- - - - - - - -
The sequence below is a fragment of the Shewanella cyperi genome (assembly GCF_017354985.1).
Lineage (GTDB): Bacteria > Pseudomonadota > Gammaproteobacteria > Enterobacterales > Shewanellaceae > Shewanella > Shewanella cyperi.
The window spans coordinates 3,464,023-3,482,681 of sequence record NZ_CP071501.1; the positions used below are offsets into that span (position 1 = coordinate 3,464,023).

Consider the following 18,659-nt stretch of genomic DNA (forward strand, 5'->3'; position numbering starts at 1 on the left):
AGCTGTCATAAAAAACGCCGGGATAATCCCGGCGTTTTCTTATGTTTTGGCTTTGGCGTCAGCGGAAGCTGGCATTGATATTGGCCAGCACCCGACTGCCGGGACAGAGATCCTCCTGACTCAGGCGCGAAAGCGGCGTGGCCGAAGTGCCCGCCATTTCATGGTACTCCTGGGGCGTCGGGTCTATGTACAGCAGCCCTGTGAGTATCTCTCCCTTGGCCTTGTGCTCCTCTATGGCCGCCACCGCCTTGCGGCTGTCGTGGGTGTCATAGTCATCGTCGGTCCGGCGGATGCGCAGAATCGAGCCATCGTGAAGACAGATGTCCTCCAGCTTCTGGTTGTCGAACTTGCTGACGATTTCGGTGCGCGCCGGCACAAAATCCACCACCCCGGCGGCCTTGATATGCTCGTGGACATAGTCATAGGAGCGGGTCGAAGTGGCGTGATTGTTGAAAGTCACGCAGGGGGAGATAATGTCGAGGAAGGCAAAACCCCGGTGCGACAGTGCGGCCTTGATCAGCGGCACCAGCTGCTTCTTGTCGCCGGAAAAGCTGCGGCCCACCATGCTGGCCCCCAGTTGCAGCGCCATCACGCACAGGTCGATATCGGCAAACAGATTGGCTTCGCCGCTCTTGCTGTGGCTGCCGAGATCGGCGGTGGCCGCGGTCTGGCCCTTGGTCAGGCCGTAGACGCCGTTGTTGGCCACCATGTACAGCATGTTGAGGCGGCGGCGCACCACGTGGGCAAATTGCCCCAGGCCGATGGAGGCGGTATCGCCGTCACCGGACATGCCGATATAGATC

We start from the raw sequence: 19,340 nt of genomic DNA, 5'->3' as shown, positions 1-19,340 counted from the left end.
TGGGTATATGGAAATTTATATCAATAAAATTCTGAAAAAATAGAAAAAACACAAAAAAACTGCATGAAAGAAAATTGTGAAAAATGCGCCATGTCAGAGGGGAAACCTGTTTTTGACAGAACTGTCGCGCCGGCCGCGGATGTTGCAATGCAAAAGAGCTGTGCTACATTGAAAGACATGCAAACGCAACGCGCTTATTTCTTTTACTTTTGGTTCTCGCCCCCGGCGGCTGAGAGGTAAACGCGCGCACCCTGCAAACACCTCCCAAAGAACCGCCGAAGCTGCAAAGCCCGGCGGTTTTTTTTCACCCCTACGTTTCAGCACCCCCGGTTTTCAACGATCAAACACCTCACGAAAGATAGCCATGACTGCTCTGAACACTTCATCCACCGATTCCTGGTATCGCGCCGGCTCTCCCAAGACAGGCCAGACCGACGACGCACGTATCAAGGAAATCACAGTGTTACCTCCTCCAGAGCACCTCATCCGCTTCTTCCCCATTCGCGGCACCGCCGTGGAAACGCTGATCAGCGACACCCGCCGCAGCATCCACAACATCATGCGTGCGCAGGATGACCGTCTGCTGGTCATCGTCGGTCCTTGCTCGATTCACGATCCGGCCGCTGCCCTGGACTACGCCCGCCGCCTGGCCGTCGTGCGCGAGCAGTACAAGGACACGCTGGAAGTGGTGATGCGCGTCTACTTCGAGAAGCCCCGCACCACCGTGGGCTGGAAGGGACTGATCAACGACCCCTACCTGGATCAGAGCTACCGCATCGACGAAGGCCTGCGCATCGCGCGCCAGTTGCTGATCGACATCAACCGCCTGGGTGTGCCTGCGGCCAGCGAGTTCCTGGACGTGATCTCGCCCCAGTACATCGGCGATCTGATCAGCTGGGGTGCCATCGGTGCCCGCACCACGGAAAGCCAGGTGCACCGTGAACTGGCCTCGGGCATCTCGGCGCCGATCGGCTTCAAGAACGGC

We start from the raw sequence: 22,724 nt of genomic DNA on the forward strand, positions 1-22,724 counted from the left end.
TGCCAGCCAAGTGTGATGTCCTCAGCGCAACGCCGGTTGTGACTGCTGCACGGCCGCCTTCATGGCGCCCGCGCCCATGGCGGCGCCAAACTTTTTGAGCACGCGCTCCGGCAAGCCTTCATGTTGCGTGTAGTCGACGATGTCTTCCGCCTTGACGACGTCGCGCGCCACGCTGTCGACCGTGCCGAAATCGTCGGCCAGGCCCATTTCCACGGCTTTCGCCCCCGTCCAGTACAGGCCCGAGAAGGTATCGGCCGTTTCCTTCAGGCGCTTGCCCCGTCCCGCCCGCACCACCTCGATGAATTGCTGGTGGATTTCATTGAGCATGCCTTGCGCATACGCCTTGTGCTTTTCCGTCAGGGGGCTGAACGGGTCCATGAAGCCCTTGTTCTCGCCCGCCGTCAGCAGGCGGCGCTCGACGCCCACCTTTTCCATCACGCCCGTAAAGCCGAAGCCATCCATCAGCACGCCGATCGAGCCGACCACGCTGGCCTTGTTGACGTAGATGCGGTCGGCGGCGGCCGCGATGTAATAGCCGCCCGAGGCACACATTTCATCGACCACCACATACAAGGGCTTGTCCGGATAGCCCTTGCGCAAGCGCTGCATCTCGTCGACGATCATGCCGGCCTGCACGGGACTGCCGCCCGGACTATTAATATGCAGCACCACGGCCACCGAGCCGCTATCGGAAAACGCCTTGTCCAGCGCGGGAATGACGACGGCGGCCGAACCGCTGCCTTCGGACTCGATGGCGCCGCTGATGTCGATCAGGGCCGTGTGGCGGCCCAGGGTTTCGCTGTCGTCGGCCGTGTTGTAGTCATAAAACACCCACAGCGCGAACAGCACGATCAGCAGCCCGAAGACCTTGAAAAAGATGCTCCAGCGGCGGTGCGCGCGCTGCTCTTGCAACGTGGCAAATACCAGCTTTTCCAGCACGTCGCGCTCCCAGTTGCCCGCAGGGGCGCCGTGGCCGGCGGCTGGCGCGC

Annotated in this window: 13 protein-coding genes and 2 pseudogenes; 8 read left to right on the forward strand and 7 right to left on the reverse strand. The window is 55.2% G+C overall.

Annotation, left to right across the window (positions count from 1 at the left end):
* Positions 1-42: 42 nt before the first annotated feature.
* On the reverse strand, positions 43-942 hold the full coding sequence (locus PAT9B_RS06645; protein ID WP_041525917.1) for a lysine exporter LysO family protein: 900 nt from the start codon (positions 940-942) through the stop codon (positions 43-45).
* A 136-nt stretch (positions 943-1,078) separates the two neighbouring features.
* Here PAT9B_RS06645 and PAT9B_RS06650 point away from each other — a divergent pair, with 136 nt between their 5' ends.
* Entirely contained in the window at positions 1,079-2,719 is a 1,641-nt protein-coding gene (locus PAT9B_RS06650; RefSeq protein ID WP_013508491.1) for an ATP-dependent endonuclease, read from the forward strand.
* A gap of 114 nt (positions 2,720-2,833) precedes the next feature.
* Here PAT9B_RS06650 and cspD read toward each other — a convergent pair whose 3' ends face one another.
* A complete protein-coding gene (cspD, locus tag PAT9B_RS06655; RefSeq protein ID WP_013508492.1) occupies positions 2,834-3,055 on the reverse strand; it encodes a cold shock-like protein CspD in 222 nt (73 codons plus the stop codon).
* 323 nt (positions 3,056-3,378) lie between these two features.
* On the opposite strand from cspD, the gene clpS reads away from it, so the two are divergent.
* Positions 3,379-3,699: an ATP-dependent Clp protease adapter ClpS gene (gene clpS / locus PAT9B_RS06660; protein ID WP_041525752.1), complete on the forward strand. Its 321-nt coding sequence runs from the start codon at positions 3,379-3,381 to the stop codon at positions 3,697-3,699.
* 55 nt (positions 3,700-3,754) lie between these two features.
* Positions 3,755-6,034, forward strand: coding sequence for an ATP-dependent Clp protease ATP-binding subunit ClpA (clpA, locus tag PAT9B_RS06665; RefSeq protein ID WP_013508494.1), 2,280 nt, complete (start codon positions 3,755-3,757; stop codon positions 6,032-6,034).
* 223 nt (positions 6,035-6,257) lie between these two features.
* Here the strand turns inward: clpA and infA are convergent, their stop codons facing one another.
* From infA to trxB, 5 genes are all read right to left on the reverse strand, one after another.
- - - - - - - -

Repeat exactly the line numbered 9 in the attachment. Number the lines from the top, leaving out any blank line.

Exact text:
TGCCAGCCAAGTGTGATGTCCTCAGCGCAACGCCGGTTGTGACTGCTGCACGGCCGCCTTCATGGCGCCCGCGCCCATGGCGGCGCCAAACTTTTTGAGCACGCGCTCCGGCAAGCCTTCATGTTGCGTGTAGTCGACGATGTCTTCCGCCTTGACGACGTCGCGCGCCACGCTGTCGACCGTGCCGAAATCGTCGGCCAGGCCCATTTCCACGGCTTTCGCCCCCGTCCAGTACAGGCCCGAGAAGGTATCGGCCGTTTCCTTCAGGCGCTTGCCCCGTCCCGCCCGCACCACCTCGATGAATTGCTGGTGGATTTCATTGAGCATGCCTTGCGCATACGCCTTGTGCTTTTCCGTCAGGGGGCTGAACGGGTCCATGAAGCCCTTGTTCTCGCCCGCCGTCAGCAGGCGGCGCTCGACGCCCACCTTTTCCATCACGCCCGTAAAGCCGAAGCCATCCATCAGCACGCCGATCGAGCCGACCACGCTGGCCTTGTTGACGTAGATGCGGTCGGCGGCGGCCGCGATGTAATAGCCGCCCGAGGCACACATTTCATCGACCACCACATACAAGGGCTTGTCCGGATAGCCCTTGCGCAAGCGCTGCATCTCGTCGACGATCATGCCGGCCTGCACGGGACTGCCGCCCGGACTATTAATATGCAGCACCACGGCCACCGAGCCGCTATCGGAAAACGCCTTGTCCAGCGCGGGAATGACGACGGCGGCCGAACCGCTGCCTTCGGACTCGATGGCGCCGCTGATGTCGATCAGGGCCGTGTGGCGGCCCAGGGTTTCGCTGTCGTCGGCCGTGTTGTAGTCATAAAACACCCACAGCGCGAACAGCACGATCAGCAGCCCGAAGACCTTGAAAAAGATGCTCCAGCGGCGGTGCGCGCGCTGCTCTTGCAACGTGGCAAATACCAGCTTTTCCAGCACGTCGCGCTCCCAGTTGCCCGCAGGGGCGCCGTGGCCGGCGGCTGGCGCGC